Posted by Warm Southern Breeze on Wednesday, April 29, 2015
Researchers: Diet To Blame For Obesity, Not Lack Of Physical Activity
Lack of physical activity is not to blame for the prevalence of obesity, but rather the wrong diet, report physicians from the United States, United Kingdom, and South Africa who published their findings in the “British Journal of Sports Medicine.” However, they emphasized that even regular exercise cannot compensate for poor dietary habits.
Excess consumption of sugar and carbohydrates is mainly responsible for obesity, say the experts. Even 40% of people with a normal BMI will consequently have metabolic abnormalities normally associated with obesity.
But it is problematic that the public firmly believes that development is exclusively due to lack of physical activity. That misconception is due almost exclusively to Read the rest of this entry »
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Posted by Warm Southern Breeze on Wednesday, April 9, 2014
James McWilliams—a historian who has made a name for himself in prestigious publications like the New York Times and The Atlantic for his contrarian defenses of the food industry—is back at it. In an item published last week in the excellent Pacific Standard, McWilliams uses the controversy over a recent study of saturated fat as a club with which to pummel food industry critics like the Times‘ Mark Bittman.
Here’s what happened: A group including Harvard and Cambridge researchers analyzed 72 studies and concluded that there’s no clear evidence that ditching saturated fat (the kind found mainly in butter, eggs, and meat) for the monounsaturated and polyunsaturated kind (found in fish and a variety of vegetable oils) delivers health benefits.
Bittman responded to the study’s release with Read the rest of this entry »
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Posted by Warm Southern Breeze on Wednesday, July 25, 2012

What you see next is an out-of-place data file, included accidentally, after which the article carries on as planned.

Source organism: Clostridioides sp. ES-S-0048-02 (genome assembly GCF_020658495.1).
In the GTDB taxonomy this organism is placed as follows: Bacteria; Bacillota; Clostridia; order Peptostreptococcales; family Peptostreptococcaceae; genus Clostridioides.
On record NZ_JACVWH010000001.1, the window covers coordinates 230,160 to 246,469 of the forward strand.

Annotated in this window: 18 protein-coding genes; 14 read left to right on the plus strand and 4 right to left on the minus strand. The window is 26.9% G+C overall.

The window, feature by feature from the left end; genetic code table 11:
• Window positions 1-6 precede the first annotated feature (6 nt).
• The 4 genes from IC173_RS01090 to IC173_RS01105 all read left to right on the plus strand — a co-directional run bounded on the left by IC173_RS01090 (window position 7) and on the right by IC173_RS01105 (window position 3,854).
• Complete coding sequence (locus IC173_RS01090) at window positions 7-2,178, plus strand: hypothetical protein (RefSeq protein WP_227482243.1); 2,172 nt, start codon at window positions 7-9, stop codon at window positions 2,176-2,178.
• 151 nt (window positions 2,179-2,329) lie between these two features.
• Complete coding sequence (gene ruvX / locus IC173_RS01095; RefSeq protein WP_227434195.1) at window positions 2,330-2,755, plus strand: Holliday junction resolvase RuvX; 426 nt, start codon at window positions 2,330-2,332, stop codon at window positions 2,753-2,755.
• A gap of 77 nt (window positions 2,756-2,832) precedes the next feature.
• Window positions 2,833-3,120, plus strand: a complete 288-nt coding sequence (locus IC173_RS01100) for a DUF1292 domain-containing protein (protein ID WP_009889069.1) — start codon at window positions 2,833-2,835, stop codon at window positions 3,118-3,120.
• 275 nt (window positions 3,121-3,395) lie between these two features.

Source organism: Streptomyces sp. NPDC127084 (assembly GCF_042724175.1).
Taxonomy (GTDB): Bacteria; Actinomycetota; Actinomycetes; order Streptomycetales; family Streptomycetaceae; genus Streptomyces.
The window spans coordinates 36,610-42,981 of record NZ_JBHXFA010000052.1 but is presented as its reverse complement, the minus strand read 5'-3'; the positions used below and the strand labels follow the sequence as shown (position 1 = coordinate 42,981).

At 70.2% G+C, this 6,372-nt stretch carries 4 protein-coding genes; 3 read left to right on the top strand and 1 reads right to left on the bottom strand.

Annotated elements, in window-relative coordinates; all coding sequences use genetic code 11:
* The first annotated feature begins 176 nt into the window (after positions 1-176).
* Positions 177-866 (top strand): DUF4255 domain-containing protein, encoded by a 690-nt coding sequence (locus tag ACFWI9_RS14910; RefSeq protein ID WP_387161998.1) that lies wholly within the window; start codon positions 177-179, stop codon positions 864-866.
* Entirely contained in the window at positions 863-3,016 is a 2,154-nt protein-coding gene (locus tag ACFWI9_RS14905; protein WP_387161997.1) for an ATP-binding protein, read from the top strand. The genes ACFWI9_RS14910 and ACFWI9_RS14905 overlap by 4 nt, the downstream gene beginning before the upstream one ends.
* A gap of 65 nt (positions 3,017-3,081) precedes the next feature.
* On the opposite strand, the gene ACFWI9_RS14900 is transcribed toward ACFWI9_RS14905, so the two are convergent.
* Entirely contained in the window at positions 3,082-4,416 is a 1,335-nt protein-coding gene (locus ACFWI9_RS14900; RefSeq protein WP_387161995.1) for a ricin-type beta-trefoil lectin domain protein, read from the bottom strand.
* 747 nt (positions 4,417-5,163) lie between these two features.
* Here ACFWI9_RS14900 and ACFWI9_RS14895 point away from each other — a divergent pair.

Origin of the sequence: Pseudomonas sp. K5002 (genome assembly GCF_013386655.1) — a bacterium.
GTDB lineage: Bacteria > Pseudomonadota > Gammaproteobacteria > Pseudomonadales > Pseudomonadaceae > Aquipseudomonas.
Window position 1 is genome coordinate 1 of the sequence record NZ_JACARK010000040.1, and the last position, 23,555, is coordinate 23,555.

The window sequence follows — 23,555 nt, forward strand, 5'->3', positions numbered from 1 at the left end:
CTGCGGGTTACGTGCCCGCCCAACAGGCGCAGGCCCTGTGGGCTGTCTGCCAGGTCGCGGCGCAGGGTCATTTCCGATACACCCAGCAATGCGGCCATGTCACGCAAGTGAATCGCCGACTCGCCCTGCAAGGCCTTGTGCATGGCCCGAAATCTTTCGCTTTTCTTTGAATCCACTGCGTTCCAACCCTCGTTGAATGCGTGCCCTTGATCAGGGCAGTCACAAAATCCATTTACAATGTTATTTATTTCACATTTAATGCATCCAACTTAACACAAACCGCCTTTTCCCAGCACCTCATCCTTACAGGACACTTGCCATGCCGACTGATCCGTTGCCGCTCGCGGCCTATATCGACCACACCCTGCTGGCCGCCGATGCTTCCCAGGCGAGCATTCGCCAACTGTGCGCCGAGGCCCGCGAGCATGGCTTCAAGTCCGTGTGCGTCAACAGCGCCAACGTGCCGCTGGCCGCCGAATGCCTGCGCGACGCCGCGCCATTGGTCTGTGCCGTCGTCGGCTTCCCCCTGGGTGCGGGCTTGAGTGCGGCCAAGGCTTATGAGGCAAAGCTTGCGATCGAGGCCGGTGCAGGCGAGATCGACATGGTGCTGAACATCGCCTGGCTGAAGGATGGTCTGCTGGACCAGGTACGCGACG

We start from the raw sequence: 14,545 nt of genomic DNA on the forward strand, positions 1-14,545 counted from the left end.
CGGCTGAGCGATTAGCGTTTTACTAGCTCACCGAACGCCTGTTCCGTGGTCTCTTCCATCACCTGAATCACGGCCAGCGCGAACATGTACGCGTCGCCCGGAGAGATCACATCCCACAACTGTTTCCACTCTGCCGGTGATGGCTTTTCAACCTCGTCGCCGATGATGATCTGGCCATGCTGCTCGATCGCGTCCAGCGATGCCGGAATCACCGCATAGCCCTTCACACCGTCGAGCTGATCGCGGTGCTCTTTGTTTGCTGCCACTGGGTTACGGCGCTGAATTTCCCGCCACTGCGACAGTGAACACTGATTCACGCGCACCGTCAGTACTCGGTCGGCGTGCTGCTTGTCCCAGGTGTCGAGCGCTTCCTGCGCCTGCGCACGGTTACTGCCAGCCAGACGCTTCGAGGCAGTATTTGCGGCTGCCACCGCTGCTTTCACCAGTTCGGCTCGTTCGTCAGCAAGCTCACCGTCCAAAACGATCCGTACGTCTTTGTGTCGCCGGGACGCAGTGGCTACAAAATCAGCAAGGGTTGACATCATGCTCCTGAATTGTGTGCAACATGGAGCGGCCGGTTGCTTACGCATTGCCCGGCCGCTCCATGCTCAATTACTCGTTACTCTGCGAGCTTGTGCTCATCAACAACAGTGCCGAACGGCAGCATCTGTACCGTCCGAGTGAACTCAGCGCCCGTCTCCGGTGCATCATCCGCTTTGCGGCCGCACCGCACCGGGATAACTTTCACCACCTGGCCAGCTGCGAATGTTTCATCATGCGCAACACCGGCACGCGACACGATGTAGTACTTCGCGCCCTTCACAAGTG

The Humble Crockpot
The crockpot is a ‘set it and forget it’ cooking tool. In fact, when placed on the “high” setting, food is often cooked overnight, and ready the next morning.
Excess Food Consumption.
Big surprise, eh?
Seriously, there is only ONE time-tested way to lose weight.
It has two, very simple steps.
1.) Eat Less, and;
2.) Exercise More.
Or if you prefer, Step #1 can also be considered a form of exercise – Push Aways.
Push Away from the table.
Now that we have the levity out of the way… let’s look at the news.
Some have promoted various forms of diet as an adjunct to weight loss. Many of the more successful models have revolved around variations upon a theme, that being increased protein intake in conjunction with decreased carbohydrate intake, also more popularly known as the “Atkins Diet.”
To give Dr. Atkins his due, Read the rest of this entry »
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Posted by Warm Southern Breeze on Sunday, June 3, 2012
More exciting news in cancer treatment!
One of the perplexing things about cancer treatment (chemotherapeutics) is that the substances used to kill the tumors are poisonous… even deadly toxic. It has been, in essence, a shotgun approach. That is, while the malignant cells targeted for destruction are killed, so are other, non-cancerous cells throughout the body. It is an imprecise treatment because the intravenous treatment circulates throughout the entire body.
This new approach is – as the story describes – somewhat like the proverbial Trojan Horse.